Recently, two CEO Board members met with the Commission to discuss the formation of these two accreditation workgroups.  Our statewide CEO Board identified more than twenty colleagues who have volunteered to serve on the two workgroups.  In addition to CEO’s, Academic Senate leadership, and Accreditation Liaison Officer representatives, a private community college president has agreed to participate as well as others who represent member institutions outside of California’s community colleges.  These two workgroups are still being formed; however, the composition as it currently stands is as follows:


California CEO’s:
Helen Benjamin, Chancellor, Contra Costa CCD, Convener
Michael Claire, President, San Mateo College (San Mateo CCD)
David Wain Coon, Superintendent/President, Marin CCD
Debbie DiThomas, Superintendent/President, Barstow CCD
Kathy Hart, Superintendent/President, San Joaquin Delta CCD
Victor Jaime, Superintendent/President, Imperial Valley College (Imperial CCD)
Kathryn Jeffrey, Superintendent/President, Santa Monica CCD
Jowel LaGuerre, Chancellor, Peralta CCD
Marvin Martinez, President, East Los Angeles College (L.A. CCD)
Kindred Murillo, Superintendent/President, Lake Tahoe CCD
Kevin Walthers, Superintendent/President, Allan Hancock CCD
John Weispfenning, President, Santiago Canyon College (Rancho Santiago CCD)

Private College CEO:
John Zimmerman President, MTI College

Academic Senate Leadership:
David Morse, President, Academic Senate for California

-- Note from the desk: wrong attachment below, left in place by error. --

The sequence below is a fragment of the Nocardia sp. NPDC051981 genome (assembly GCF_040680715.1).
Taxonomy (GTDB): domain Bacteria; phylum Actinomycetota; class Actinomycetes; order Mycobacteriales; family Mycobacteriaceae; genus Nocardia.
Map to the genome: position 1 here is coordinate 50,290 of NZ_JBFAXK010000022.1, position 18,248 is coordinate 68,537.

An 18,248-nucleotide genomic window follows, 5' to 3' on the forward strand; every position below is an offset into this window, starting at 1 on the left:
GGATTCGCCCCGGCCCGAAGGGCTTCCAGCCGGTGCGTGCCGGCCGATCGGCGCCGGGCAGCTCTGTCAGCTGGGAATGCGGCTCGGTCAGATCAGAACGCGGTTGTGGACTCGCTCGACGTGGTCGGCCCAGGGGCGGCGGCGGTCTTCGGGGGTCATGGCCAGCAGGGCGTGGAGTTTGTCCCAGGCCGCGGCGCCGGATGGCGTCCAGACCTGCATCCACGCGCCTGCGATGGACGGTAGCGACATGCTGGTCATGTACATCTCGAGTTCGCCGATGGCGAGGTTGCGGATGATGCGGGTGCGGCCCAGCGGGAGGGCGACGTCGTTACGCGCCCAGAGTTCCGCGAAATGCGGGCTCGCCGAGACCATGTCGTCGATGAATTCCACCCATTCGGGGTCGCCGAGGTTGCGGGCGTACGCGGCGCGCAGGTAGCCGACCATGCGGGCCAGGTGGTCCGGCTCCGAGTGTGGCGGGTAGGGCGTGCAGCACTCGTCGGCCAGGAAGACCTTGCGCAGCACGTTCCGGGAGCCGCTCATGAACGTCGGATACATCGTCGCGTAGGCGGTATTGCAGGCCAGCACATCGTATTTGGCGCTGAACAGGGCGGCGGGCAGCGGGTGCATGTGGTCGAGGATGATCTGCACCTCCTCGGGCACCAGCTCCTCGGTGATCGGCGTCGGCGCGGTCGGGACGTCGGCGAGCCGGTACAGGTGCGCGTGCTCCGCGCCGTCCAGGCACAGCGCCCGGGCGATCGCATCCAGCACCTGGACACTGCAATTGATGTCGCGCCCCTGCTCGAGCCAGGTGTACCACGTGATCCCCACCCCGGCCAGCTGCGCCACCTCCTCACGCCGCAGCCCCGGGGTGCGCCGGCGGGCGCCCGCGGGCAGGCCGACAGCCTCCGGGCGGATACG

Community Colleges
Julie Bruno, Vice President, Academic Senate for California
Community Colleges
Accreditation Liaison Officers
Lori Bennett, Executive Vice President, Moorpark College
(Ventura CCD)
Meredith Randall, Vice President, Shasta College (Shasta-Tehama-Trinity Joint CCD)

ACCJC Commissioner Liaisons:
Raul Rodriguez, Chancellor, Rancho Santiago CCD
Sonya Christian, President, Bakersfield College (Kern CCD)


California CEO’s
Cindy Miles, Chancellor, Grossmont-Cuyamaca CCD, Convener
Lori Adrian, President, Coastline CC (Coast CCD) (Until 6/30/16)
Sandra Caldwell, President, Reedley College (State Center CCD)
Constance Carroll, Chancellor, San Diego CCD
Ron Kraft, Superintendent/President, Napa CCD
Willard Lewallen, Superintendent/President, Hartnell CCD
Dena Maloney, Superintendent/President, El Camino CCD
Cheryl Marshall, Chancellor, North Orange CCCD (After 7/1/16)
Sandra Mayo, President, Moreno Valley College (Riverside CCD)
Bryan Murphy, President, De Anza College (Foothill-DeAnza CCD)
Bill Scroggins, Superintendent/President, Mt San Antonio CCD
Susan Sperling, President, Chabot College (Chabot-Las Positas CCD)
Joe Wyse, Superintendent/President, Shasta-Tehama-Trinity CCD

Hawaii CEO:
Lui Hokoana, Chancellor, Maui College, University of Hawaii

Private College CEO:
Jeff Akens, President, Carrington College

WASC Senior Commission:
Mary Ellen Pestriko President, WASC Senior Commission

Five new ACCJC Commissioners to be selected

Lastly, there are currently five Commissioner vacancies (one faculty, one administrator and three members from the public).  ACCJC bylaws prescribe how these posts are filled.  A Commission Nominating Committee is formed that includes four Commissioners and four non-Commissioner presidents.  They will recommend a slate and the member institutions’ presidents cast the votes.  If a person is not selected by the Nominating Committee, an individual can be added to the ballot by a petition of ten CEO’s endorsing that individual.  Of course, this is a powerful mechanism that can be employed to change the existing composition of Commissioners.

I’ve covered a lot of ground in this article, but this has been a long, arduous process that is beginning to yield some favorable results.  It will likely take many years before we fully resolve this matter and implement meaningful change; however, I firmly believe that we are on the right track and we have the right people “on the bus” to accomplish the objective of an accrediting body that is responsive to its member institutions while, foremost, ensuring quality teaching and learning to the dedicated students we proudly serve!